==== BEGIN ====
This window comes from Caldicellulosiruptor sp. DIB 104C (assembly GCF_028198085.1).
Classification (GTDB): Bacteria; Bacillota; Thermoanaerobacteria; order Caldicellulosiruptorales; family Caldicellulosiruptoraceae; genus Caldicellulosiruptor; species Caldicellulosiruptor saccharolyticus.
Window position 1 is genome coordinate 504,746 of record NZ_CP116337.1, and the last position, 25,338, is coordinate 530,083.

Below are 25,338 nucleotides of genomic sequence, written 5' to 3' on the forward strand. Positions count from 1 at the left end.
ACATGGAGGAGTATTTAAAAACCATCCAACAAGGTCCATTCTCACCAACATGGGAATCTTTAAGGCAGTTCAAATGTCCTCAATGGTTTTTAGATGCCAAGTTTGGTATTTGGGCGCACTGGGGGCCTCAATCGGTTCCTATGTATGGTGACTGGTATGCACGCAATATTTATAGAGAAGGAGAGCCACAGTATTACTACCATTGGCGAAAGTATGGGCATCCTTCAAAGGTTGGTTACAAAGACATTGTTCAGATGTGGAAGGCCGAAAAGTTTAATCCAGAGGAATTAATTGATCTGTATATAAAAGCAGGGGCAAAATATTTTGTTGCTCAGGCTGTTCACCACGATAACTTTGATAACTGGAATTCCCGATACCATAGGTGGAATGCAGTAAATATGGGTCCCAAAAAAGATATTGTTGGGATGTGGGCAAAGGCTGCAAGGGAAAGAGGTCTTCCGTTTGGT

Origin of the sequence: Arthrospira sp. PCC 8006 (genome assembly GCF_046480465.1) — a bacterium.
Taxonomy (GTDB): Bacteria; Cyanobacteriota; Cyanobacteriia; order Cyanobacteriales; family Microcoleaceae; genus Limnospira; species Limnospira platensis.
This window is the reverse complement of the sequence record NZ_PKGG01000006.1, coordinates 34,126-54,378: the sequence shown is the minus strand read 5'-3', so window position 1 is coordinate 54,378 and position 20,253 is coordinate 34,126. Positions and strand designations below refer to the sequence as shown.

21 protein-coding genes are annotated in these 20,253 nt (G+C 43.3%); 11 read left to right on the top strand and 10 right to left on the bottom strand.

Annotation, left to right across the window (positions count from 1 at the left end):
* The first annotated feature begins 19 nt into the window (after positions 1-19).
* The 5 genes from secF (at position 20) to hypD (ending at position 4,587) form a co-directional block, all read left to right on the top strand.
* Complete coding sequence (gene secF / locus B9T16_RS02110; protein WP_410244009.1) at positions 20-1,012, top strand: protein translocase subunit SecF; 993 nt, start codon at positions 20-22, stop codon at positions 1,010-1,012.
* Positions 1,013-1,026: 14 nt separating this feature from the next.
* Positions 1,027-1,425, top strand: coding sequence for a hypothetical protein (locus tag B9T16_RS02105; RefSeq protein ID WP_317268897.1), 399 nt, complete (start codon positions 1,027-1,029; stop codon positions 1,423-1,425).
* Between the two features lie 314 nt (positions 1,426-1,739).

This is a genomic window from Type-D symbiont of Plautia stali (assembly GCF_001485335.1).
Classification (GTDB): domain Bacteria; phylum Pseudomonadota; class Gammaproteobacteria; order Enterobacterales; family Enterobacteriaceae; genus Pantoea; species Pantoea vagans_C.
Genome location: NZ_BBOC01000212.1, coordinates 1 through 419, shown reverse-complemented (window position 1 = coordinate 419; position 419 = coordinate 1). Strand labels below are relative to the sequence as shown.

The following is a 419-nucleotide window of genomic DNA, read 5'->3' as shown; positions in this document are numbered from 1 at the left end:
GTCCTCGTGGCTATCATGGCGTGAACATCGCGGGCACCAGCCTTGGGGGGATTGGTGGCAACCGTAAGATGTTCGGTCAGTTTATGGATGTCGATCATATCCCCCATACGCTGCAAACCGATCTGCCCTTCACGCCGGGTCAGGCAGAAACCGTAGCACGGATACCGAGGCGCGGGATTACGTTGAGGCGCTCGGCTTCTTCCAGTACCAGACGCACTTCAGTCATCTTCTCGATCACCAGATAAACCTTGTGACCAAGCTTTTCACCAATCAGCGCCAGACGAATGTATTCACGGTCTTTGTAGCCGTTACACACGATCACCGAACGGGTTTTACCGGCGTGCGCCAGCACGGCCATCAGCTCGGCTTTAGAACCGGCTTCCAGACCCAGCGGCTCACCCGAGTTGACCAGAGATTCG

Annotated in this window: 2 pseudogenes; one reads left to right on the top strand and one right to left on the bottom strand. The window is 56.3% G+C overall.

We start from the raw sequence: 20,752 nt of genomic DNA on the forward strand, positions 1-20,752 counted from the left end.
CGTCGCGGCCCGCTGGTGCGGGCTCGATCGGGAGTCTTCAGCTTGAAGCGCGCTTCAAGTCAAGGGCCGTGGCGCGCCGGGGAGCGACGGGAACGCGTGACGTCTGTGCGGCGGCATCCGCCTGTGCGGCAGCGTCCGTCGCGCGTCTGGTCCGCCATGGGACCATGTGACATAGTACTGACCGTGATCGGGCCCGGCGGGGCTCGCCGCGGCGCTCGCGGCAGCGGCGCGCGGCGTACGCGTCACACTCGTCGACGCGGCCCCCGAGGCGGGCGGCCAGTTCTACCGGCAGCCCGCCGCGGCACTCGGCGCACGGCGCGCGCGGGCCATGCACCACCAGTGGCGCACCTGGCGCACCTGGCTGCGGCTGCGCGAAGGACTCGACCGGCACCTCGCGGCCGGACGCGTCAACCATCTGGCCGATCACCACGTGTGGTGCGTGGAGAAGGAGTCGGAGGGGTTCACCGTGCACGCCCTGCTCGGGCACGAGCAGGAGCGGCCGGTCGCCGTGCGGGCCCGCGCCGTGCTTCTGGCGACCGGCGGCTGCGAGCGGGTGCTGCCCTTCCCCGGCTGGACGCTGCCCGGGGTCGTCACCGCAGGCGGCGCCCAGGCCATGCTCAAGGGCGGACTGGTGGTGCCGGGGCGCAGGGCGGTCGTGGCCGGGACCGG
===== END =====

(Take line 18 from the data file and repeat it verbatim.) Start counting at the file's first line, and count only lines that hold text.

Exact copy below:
Classification (GTDB): domain Bacteria; phylum Pseudomonadota; class Gammaproteobacteria; order Enterobacterales; family Enterobacteriaceae; genus Pantoea; species Pantoea vagans_C.